Wasabi, green tea and sake aren’t just foods in Japan, they’re also a few of the many versions of Kit Kats offered in the country.
While the wafer-and-chocolate snacks have been available in more than 300 flavors here for more than four decades, recent offerings from custard pudding to ginger have made the nation the go-to destination for picking up odd variations. They’re so popular among tourists that Nestle is building its first Kit Kat factory in 26 years to meet booming demand.
It’s no surprise, then, that the archipelago boasts the world’s second-largest consumption of Kit Kats. Nestle Japan will start operating a second factory in the western city of Himeji from August dedicated to making upscale, pricier versions of the snack.
That’s probably a safe bet, thanks to Japan’s tourism boom. Spending by visitors surged to a record 2.5 trillion yen ($22.5 billion) in the six months through June, according to the Japan National Tourism Organization. They’re also spending more on confectionaries, with candy consumption more than tripling over the past four years to 131 billion yen in 2016, according to the Ministry of the Environment.
“We have Kit Kat back in Germany, but it’s not the same,” said backpacker Matt Borscak, 34. “The cultural touch makes it interesting. I bought a few packs of the wasabi ones, and I can’t wait to shock my friends.”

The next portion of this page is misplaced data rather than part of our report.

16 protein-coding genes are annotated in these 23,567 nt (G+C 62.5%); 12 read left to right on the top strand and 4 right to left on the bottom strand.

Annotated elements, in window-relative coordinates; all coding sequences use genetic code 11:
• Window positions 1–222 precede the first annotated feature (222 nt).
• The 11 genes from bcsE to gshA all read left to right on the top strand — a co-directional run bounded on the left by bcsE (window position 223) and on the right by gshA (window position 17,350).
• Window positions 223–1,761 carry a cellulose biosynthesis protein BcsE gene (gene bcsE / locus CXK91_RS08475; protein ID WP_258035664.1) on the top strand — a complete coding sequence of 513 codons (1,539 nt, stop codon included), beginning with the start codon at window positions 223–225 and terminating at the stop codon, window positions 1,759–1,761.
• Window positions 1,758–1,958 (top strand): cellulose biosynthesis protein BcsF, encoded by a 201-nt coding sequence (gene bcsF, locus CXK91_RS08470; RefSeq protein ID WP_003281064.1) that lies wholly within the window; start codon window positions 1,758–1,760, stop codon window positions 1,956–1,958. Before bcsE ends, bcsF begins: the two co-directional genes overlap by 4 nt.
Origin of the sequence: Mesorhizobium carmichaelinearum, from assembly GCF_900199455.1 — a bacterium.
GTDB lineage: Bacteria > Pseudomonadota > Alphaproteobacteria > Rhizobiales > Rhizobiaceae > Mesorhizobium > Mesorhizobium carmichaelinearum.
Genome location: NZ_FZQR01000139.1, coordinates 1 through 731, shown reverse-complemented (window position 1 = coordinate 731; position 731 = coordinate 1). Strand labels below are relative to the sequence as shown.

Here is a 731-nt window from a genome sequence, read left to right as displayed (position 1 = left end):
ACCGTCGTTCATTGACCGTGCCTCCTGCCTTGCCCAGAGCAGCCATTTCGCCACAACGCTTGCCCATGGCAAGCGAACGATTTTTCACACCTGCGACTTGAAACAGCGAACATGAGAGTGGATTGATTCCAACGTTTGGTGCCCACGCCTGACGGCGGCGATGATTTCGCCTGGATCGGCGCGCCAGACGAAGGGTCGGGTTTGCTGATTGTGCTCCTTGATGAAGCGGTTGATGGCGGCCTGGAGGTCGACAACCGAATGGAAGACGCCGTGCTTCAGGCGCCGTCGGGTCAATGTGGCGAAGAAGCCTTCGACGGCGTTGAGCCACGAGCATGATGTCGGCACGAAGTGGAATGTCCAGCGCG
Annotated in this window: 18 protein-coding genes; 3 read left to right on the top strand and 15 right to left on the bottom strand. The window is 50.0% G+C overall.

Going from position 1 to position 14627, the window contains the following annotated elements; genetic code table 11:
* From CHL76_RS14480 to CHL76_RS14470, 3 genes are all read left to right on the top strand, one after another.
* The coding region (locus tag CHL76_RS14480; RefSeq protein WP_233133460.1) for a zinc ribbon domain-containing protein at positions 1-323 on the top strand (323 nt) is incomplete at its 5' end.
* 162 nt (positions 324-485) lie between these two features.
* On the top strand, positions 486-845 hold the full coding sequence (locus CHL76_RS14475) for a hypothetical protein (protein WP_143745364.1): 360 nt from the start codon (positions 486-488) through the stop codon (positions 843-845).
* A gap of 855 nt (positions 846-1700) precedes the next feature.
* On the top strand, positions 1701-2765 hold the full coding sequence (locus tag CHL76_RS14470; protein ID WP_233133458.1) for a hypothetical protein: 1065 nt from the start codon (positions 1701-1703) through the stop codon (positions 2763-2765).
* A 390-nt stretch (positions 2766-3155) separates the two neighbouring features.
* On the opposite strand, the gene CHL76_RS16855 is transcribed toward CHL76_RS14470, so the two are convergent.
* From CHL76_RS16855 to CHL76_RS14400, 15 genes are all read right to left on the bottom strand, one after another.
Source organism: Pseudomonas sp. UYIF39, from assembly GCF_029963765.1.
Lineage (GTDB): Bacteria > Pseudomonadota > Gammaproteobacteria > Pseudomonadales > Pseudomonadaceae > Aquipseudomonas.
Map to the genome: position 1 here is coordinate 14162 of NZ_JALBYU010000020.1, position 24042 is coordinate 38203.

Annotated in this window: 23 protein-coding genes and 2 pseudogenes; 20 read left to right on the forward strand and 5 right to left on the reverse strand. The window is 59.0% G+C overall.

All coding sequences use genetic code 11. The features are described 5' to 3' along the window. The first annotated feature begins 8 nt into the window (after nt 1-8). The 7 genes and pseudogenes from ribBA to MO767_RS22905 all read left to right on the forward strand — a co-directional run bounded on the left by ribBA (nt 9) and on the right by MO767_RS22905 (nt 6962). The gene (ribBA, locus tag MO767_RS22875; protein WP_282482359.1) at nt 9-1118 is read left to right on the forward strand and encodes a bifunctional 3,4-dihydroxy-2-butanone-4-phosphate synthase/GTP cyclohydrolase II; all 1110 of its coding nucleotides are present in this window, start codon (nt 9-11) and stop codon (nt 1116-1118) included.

A popular destination for fans of the snack is the Kit Kat Chocolatory in an underground shopping center connected to Tokyo Station, where Nestle sells high-end flavors that can fetch more than 1,500 yen per package. Boxes of gourmet seasonal flavors — raspberry and grapefruit — with some costing as much as 3,500 yen, or more than 10 times the cost of a regular bag of Kit Kats, are stacked across a counter, wrapped in gold paper. On Tuesday, Nestle Japan opened its renovated Chocolatory flagship store in Ginza, Tokyo’s main shopping district.
“We take pride in our unique flavors and I think that makes Japan special in the Kit Kat world,” Takuya Hiramatsu, a spokesman for Nestle Japan, said in a telephone interview, noting that the company offers 30 flavors now. He cited matcha as a favorite of tourists and locals alike, with visitors also snapping up flavors like wasabi, sake and purple yam.
While Kit Kat chocolates debuted in the United Kingdom in 1935 and are an enduringly popular snack in North America and Europe, consumers in Japan embraced them in part because the product’s name sounds like “kitto katsu,” or “sure win” in Japanese. That has made them a popular gift for people about to sit for an examination, or take on an important project. Packages adorned with phrases like “Do Your Best!” and “Believe in Yourself!” are popular during school entrance exam season.